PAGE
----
Note: You don’t need to unpack the film for techniques yet! However, if they do jump out at you, just jot them down! You don’t want to forget them.




What are the holistic features? 

Holistic features are techniques that run across the whole film.

These include:

  • Motifs
  • Film style
  • Structure
  • Characterisation
  • And more!


What are the key episodes? 

Key episodes are important scenes in the film.

This means that they strongly convey an idea or is an important point in the plot.


So, what are we doing in our 2nd viewing? 

  • Identify and make a list of key episodes in the film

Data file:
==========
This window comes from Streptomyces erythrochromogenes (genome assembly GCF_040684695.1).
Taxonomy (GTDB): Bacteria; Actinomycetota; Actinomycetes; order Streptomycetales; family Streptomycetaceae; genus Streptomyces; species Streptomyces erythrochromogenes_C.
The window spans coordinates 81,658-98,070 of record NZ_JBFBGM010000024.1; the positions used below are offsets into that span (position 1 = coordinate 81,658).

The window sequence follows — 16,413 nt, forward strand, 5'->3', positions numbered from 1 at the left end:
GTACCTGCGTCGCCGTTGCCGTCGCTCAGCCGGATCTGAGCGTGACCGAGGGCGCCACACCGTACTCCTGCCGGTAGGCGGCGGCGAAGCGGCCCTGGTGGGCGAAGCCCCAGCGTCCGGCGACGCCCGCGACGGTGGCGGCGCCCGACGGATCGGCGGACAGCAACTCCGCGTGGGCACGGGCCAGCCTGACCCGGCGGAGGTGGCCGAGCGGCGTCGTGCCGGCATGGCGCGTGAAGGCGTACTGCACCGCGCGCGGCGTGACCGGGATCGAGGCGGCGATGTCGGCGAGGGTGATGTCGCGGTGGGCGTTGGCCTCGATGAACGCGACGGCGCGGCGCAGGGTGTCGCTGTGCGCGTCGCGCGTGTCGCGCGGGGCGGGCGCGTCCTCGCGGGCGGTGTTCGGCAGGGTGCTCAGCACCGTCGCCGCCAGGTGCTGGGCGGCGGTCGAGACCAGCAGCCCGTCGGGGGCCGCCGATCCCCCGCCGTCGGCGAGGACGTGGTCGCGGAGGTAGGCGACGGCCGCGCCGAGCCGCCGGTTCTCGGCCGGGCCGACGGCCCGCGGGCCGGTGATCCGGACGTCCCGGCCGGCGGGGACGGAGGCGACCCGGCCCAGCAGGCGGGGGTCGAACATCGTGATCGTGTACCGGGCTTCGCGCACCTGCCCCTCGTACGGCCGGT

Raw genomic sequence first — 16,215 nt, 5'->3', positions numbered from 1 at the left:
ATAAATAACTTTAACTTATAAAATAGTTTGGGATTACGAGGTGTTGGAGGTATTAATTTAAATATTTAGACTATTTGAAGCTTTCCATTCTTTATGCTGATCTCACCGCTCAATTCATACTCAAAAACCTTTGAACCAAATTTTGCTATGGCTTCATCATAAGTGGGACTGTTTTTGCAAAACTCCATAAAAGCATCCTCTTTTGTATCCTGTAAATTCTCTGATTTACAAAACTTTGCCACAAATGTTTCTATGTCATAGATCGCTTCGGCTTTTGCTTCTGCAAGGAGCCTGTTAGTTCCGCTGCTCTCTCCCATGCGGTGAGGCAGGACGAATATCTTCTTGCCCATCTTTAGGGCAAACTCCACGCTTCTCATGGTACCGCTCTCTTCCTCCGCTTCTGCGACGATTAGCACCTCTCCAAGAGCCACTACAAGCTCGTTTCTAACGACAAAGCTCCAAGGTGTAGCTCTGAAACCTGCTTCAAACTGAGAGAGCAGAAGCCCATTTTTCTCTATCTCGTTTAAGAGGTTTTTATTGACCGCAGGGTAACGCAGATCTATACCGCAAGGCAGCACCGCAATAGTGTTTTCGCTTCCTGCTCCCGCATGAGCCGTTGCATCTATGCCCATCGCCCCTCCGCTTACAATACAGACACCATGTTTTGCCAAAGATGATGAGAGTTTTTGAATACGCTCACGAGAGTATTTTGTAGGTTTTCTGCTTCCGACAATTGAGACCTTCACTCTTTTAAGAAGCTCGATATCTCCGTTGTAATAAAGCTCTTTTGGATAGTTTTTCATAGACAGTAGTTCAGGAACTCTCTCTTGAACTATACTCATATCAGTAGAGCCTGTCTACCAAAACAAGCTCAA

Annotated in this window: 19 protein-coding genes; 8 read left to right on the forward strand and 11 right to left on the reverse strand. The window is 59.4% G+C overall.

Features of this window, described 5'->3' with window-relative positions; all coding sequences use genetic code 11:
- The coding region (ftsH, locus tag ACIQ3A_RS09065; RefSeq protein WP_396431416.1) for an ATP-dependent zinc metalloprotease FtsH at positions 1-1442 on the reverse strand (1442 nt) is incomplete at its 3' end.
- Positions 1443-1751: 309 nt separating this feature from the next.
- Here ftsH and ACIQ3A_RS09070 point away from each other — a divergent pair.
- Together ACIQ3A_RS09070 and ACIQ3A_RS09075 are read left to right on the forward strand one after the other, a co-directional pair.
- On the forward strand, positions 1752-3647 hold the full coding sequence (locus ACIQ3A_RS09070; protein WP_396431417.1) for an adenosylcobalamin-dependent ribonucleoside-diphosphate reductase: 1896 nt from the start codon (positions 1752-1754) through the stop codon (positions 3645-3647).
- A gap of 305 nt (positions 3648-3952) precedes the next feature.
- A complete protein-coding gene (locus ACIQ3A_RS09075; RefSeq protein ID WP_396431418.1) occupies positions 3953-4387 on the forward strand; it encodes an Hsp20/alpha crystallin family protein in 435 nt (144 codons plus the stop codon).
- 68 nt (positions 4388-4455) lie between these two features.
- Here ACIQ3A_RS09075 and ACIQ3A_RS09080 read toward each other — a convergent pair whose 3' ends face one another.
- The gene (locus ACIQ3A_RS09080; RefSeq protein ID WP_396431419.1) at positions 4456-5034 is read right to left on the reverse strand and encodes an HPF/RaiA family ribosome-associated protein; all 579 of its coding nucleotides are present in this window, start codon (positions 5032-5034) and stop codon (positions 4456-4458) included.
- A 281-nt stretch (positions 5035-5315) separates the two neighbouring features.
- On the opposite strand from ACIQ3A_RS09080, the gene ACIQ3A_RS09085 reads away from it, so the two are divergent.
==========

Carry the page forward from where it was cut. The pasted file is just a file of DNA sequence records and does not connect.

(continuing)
• Consider how the different elements develop the plot
  • Identify recurring motifs, symbols and other holistic features
  • Figure out the characterisation and character arc of your important characters
  • Link your findings to the film’s themes, ideas and your module


Remember to jot down all of your findings in your notes!




4. Third viewing: Unpack the details and look for examples

Don’t worry! You don’t need to watch the whole film again (unless you really want to).

In this viewing, we are watching your film’s key episodes and unpacking the gritty details!

This means that you need to look for specific examples, analyse them, see how it reflects the film’s themes and ideas and link it to your module.




Remember, different techniques have different values.

You should always be looking for higher-order techniques and examples that strongly convey an idea.


For example, a simple crosscut between 2 scenes is a technique. But it doesn’t serve an important role in conveying the film’s message.